Palm Coast City Council members earlier this month proposed that Palm Coast and Flagler Beach alternate holding Independence Day fireworks on July 4 itself, with each city holding them on July 3 in alternate years. But four of the five Flagler Beach city commissioners, plus the mayor, are leery of the idea, whether because of tradition, or because holding them on July 3 in Flagler Beach would still overburden the city’s and the county’s resources on July 4, since people will flock to the barrier island regardless.
Three near-certainties are ahead: First, this July 4, Flagler Beach will be holding its fireworks on July 4, and for the first time in three years. The show was cancelled the previous two years because of Covid. Second, Flagler Beach will have to forego July 4 fireworks, and possibly all Independence Day fireworks, for the two subsequent years when the city’s iconic pier will be demolished and rebuilt, assuming the city’s funding is secure and sufficient and current plans continue apace.
Third, both the Palm Coast council and the Flagler Beach commission will defer to their respective managers and staff to analyze the options and come up with the best way to compromise, presumably taking the politics out of it. Palm Coast Interim Manager Denise Bevan and Flagler Beach manager William Whitson have a solid working relationship and have been in contact to devise options.
Three Palm Coast council members had initially and somewhat rashly said that they’d want to have their own July 4 fireworks regardless. They then quickly retreated from that demand once the Sheriff’s Office and both city administrations made clear that logistically, it would be very difficult and potentially unsafe to hold both shows simultaneously. There simply wouldn’t be enough law enforcement and traffic management resources to handle both events. Then came Palm Coast’s idea of alternate years.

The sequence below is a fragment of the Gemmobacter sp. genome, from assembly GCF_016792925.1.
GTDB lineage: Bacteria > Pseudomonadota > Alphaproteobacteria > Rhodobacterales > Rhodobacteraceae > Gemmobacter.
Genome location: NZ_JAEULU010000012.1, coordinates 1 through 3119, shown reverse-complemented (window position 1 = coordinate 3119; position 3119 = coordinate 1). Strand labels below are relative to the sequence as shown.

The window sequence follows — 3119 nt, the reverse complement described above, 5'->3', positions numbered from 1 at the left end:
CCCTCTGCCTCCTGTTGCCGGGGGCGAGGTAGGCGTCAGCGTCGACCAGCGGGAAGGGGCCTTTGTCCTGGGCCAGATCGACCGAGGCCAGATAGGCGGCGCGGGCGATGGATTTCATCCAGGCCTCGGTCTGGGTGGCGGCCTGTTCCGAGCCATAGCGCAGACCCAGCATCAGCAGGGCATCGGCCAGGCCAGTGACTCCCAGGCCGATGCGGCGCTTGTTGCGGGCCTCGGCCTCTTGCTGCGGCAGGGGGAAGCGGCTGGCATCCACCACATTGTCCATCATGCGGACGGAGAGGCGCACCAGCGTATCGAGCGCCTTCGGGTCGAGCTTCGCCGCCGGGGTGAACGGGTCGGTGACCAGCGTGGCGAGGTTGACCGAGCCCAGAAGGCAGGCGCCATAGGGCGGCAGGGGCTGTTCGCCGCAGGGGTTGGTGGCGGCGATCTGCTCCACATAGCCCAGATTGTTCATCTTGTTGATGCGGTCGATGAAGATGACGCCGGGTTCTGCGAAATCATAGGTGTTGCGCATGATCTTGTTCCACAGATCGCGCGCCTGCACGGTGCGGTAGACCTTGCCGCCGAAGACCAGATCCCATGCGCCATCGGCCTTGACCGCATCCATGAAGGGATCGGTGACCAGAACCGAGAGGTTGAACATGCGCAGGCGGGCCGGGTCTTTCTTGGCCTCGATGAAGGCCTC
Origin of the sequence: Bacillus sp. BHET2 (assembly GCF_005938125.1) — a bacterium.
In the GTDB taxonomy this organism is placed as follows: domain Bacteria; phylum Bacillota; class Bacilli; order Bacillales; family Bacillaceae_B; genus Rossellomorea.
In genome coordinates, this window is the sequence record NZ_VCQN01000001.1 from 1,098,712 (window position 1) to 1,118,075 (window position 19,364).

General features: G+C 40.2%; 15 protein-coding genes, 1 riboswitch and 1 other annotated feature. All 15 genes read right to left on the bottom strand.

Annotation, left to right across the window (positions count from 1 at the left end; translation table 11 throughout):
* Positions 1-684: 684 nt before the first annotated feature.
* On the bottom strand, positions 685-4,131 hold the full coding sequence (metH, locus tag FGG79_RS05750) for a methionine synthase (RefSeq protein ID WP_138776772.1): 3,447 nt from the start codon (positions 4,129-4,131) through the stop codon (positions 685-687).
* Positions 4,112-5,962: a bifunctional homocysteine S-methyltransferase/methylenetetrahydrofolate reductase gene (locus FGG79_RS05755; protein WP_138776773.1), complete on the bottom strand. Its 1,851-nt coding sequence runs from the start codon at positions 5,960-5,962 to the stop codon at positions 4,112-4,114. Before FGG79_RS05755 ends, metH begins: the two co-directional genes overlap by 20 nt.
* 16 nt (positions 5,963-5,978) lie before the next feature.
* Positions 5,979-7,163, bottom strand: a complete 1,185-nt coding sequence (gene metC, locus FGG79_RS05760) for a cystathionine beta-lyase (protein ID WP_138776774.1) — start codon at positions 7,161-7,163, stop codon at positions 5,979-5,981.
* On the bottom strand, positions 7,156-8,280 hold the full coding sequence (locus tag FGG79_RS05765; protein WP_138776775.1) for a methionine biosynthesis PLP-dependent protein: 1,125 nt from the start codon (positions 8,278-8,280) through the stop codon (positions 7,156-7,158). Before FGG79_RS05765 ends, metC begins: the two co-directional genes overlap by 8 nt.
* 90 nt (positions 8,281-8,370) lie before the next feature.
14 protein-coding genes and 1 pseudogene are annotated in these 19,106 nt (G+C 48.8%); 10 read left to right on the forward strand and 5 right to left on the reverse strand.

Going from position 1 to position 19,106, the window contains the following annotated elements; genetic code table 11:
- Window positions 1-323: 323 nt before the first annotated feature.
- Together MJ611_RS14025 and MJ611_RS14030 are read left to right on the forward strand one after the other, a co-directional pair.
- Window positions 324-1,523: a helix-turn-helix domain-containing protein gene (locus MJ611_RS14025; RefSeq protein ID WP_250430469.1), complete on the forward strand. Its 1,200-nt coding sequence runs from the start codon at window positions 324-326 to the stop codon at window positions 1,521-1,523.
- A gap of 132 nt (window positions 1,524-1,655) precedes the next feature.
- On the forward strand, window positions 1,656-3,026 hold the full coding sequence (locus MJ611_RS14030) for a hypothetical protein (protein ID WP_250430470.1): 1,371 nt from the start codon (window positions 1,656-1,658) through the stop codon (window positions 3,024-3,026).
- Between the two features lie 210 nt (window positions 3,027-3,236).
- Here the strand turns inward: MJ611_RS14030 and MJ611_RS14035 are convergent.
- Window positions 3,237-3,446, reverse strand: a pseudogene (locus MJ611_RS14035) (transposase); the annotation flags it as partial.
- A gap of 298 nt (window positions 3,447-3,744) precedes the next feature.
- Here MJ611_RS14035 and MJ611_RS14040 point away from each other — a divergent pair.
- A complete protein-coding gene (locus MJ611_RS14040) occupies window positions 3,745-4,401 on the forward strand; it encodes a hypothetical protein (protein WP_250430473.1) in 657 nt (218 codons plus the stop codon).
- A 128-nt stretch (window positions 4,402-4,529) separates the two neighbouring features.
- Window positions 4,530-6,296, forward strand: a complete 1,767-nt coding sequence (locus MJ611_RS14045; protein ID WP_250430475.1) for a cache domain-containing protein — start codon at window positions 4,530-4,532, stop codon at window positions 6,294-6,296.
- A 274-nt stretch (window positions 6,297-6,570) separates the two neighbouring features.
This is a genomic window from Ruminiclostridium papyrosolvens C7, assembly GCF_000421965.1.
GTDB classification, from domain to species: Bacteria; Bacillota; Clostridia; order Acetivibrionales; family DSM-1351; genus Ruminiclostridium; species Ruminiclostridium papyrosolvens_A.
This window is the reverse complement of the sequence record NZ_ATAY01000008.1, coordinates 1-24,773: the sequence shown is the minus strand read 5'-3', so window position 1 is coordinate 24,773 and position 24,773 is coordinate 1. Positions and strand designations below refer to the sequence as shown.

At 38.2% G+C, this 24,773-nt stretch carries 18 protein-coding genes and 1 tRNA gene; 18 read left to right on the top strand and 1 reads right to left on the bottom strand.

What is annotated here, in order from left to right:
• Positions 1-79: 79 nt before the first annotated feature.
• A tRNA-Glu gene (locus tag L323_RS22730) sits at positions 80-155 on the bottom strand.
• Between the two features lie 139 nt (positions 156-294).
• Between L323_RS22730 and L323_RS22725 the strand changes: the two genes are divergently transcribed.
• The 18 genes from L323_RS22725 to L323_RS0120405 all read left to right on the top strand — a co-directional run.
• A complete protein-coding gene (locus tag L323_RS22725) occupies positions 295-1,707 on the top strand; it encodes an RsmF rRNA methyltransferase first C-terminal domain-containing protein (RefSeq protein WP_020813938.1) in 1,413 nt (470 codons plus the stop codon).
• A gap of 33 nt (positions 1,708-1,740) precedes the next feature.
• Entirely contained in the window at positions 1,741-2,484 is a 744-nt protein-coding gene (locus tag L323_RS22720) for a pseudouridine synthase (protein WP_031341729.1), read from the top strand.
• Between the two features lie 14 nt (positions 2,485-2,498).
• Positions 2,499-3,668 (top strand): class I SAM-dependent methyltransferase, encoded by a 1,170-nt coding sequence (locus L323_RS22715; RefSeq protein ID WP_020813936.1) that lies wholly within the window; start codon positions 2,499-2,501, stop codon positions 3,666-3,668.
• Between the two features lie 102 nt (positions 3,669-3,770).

But even that may pose big challenges. “Just from a practicality standpoint it really doesn’t work well, and the reason is, the beach is packed anyways,” Flagler Beach Commission Chairman Eric Cooley said of July 4. “So if you do fireworks in Flagler Beach on the 3rd, you’re basically making it a two-day event which still puts a huge strain on the limited resources we have in the county. So you’re not really gaining anything. Let’s say we do it on the 3rd, Flagler Beach is going to need a lot of assistance on the 4th just as coverage anyway. But then the limited resources we have are going to be in Palm Coast on the 4th.”
There’s a curious dynamic on the Flagler Beach commission: the longer a commissioner has been on the board, the less interested the commissioner is in alternate dates. And the two most recent arrivals on the commission–Ken Bryan and Deborah Phillips–are the most amenable to compromising with Palm Coast, though even then, only Phillips is willing to share the date.
“They need to kind of hold off right now, maybe a good time to think about this would be when we close down the pier for a year or two,” Bryan said. “It needs to be thought out a lot better than what they’re doing right now and not moving too quickly.” Bryan understands Palm Coast’s motivation, he said, but if the fireworks weren’t in Flagler Beach on July 4, the people in the city would end up holding their own fireworks shows (something that’s happening in Palm Coast as it is). He, too, has concerns about logistics and the strain on city resources. He could also see Palm Coast argue that, if it does host the fireworks for two years running on July 4, while Flagler Beach is rebuilding its pier, it could then say: we’ve been doing it. We should keep doing it.
“It’s a touchy subject, particularly with the people in Flagler Beach,” Bryan said. “They’re up in arms.”
Phillips, alone on the commission, would “absolutely” go for July 4 fireworks in alternate years, as long as thee two cities don;t hold their shows on the same day. She’d like the fireworks in the city this year, then yielded to Palm Coast while the pier is rebuilt. After that, “I’m fine with doing it every other year, I think it’s only fair.”
Commissioner Jane Mealy has been on the commission the longest (she was elected in 2006). She remembers how in 2010 Palm Coast first hosted its fireworks show, and what at the time was seen in Flagler Beach as an attempt to muscle over or dictate to Flagler Beach what the bigger city would do.